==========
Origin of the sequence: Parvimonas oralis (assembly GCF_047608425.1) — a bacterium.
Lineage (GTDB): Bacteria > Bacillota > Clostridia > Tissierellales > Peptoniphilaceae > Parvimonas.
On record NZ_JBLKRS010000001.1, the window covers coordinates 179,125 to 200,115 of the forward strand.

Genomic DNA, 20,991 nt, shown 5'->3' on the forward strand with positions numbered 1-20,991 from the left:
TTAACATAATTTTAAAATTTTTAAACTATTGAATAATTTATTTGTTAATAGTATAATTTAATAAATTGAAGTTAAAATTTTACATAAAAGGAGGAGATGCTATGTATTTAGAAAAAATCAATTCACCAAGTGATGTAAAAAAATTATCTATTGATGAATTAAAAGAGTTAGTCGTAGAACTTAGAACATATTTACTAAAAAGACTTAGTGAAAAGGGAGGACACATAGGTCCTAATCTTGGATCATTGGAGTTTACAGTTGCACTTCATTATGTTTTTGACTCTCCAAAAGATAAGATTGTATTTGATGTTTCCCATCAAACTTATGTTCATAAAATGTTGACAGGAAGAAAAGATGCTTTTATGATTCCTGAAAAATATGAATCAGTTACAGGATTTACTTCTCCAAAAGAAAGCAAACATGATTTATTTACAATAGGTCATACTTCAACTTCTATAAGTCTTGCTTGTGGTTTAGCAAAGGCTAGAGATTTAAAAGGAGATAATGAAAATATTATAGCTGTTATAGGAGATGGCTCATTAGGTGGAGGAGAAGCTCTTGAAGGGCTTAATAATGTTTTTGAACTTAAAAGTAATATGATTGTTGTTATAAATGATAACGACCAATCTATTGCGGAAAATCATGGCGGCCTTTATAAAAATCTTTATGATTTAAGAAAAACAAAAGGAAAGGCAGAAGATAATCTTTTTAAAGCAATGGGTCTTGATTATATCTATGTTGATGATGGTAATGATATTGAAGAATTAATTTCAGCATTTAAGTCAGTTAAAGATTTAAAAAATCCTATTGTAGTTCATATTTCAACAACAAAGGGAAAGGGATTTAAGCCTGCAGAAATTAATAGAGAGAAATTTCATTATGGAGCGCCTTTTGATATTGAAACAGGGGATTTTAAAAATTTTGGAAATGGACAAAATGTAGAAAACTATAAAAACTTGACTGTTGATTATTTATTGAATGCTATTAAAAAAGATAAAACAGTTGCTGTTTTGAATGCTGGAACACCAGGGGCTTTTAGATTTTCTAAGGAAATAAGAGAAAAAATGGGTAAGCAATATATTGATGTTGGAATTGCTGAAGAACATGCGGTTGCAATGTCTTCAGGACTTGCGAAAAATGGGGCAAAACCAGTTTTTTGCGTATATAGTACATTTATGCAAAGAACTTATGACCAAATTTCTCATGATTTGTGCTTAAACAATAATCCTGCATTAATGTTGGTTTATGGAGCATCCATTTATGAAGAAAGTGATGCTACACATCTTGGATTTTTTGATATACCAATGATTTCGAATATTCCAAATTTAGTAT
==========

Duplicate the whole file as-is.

Origin of the sequence: Parvimonas oralis (assembly GCF_047608425.1) — a bacterium.
Lineage (GTDB): Bacteria > Bacillota > Clostridia > Tissierellales > Peptoniphilaceae > Parvimonas.
On record NZ_JBLKRS010000001.1, the window covers coordinates 179,125 to 200,115 of the forward strand.

Genomic DNA, 20,991 nt, shown 5'->3' on the forward strand with positions numbered 1-20,991 from the left:
TTAACATAATTTTAAAATTTTTAAACTATTGAATAATTTATTTGTTAATAGTATAATTTAATAAATTGAAGTTAAAATTTTACATAAAAGGAGGAGATGCTATGTATTTAGAAAAAATCAATTCACCAAGTGATGTAAAAAAATTATCTATTGATGAATTAAAAGAGTTAGTCGTAGAACTTAGAACATATTTACTAAAAAGACTTAGTGAAAAGGGAGGACACATAGGTCCTAATCTTGGATCATTGGAGTTTACAGTTGCACTTCATTATGTTTTTGACTCTCCAAAAGATAAGATTGTATTTGATGTTTCCCATCAAACTTATGTTCATAAAATGTTGACAGGAAGAAAAGATGCTTTTATGATTCCTGAAAAATATGAATCAGTTACAGGATTTACTTCTCCAAAAGAAAGCAAACATGATTTATTTACAATAGGTCATACTTCAACTTCTATAAGTCTTGCTTGTGGTTTAGCAAAGGCTAGAGATTTAAAAGGAGATAATGAAAATATTATAGCTGTTATAGGAGATGGCTCATTAGGTGGAGGAGAAGCTCTTGAAGGGCTTAATAATGTTTTTGAACTTAAAAGTAATATGATTGTTGTTATAAATGATAACGACCAATCTATTGCGGAAAATCATGGCGGCCTTTATAAAAATCTTTATGATTTAAGAAAAACAAAAGGAAAGGCAGAAGATAATCTTTTTAAAGCAATGGGTCTTGATTATATCTATGTTGATGATGGTAATGATATTGAAGAATTAATTTCAGCATTTAAGTCAGTTAAAGATTTAAAAAATCCTATTGTAGTTCATATTTCAACAACAAAGGGAAAGGGATTTAAGCCTGCAGAAATTAATAGAGAGAAATTTCATTATGGAGCGCCTTTTGATATTGAAACAGGGGATTTTAAAAATTTTGGAAATGGACAAAATGTAGAAAACTATAAAAACTTGACTGTTGATTATTTATTGAATGCTATTAAAAAAGATAAAACAGTTGCTGTTTTGAATGCTGGAACACCAGGGGCTTTTAGATTTTCTAAGGAAATAAGAGAAAAAATGGGTAAGCAATATATTGATGTTGGAATTGCTGAAGAACATGCGGTTGCAATGTCTTCAGGACTTGCGAAAAATGGGGCAAAACCAGTTTTTTGCGTATATAGTACATTTATGCAAAGAACTTATGACCAAATTTCTCATGATTTGTGCTTAAACAATAATCCTGCATTAATGTTGGTTTATGGAGCATCCATTTATGAAGAAAGTGATGCTACACATCTTGGATTTTTTGATATACCAATGATTTCGAATATTCCAAATTTAGTAT